Re: Proof Errors
- The texture is attributed to the steel pellets that proof planchets
are said to be tumbled among.
--- In email@example.com, mdia1@a... wrote:
> Thanks for clarifying this issue for me, Fred. I'm still learning
> willing to learn. It would seem that the pebbly texture on these
> fine, then, rather than coarse. The nickels I'm thinking of have
> coarse texture that's visible from a distance.
> In a message dated 11/1/05 4:47:11 P.M. Central Standard Time,
> firstname.lastname@example.org writes:
> Mike, although the scans may not show it, the surface of the
> blank on ALL Proof errors that I've seen and handled does show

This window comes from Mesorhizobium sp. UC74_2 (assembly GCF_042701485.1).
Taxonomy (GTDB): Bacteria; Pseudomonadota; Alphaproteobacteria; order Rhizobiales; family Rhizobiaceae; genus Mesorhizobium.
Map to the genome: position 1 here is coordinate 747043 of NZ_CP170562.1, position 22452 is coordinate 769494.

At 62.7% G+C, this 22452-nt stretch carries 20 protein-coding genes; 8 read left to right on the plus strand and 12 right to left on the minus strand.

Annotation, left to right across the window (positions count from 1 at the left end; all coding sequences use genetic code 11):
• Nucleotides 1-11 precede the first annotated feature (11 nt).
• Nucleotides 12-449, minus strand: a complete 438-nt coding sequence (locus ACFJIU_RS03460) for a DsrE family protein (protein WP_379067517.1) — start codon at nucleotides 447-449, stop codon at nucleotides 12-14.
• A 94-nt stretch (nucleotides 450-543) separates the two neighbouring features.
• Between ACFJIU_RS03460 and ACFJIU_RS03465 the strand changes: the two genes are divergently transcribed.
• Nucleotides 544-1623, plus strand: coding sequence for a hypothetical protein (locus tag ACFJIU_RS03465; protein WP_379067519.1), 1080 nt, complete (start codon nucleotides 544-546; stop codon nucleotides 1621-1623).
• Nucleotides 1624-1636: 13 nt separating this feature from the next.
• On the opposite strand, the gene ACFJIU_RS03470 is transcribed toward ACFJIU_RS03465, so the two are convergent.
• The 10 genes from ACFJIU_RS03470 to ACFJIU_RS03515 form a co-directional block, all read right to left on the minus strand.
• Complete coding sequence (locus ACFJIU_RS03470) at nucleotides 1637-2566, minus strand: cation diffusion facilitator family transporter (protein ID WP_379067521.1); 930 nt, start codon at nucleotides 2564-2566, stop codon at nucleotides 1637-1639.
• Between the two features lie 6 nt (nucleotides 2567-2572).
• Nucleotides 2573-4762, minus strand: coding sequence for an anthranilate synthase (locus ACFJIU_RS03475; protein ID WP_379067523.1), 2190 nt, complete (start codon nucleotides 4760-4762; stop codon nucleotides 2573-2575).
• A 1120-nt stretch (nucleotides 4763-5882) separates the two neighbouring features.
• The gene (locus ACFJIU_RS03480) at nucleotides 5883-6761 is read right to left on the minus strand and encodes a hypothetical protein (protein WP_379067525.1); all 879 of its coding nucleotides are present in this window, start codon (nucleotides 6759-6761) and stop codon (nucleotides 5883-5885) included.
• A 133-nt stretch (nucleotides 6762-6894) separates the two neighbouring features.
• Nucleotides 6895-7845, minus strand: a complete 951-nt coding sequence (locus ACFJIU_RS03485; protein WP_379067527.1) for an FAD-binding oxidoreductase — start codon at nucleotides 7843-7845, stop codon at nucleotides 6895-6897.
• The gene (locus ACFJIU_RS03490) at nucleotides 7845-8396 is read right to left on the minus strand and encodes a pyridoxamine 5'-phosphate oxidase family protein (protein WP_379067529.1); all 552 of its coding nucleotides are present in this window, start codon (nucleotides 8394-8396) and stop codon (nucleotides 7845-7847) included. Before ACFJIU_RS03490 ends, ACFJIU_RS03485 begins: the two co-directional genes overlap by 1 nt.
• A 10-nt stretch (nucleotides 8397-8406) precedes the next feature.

> the "pebbly" surface......those two coins Mike just listed
> also have it, but you can't see it in the scans......
> I'll have to try to get a scan of the 60% Off-Center PROOF
> 1968-S Kennedy that I sold a few years ago, and see if the
> surfaces show up better........
- Thanks for these details, Lindy. I hadn't before heard that the steel shot treatment was applied to non-proof planchets. Did you happen to note the surface texture of the planchets? Did they also have a faintly pocked or pebbly appearance?In a message dated 11/2/05 5:57:41 A.M. Central Standard Time, adkinstone@... writes:
Actually it's a huge vat. I'd say 3' by 3' , stainless steel and
The burnish beads are swirled in the huge vat that also contains the
planchets. The Denver Mint had one in use for the Commemorative
It was very cool to watch the swirling action.
When new, the beads have a distinctly fatter center. When worn they
no longer appear new and they are smaller.
That day, Denver Mint was burinishing silver planchets for their unc
commemoratives. As you know they usually do not strike proofs.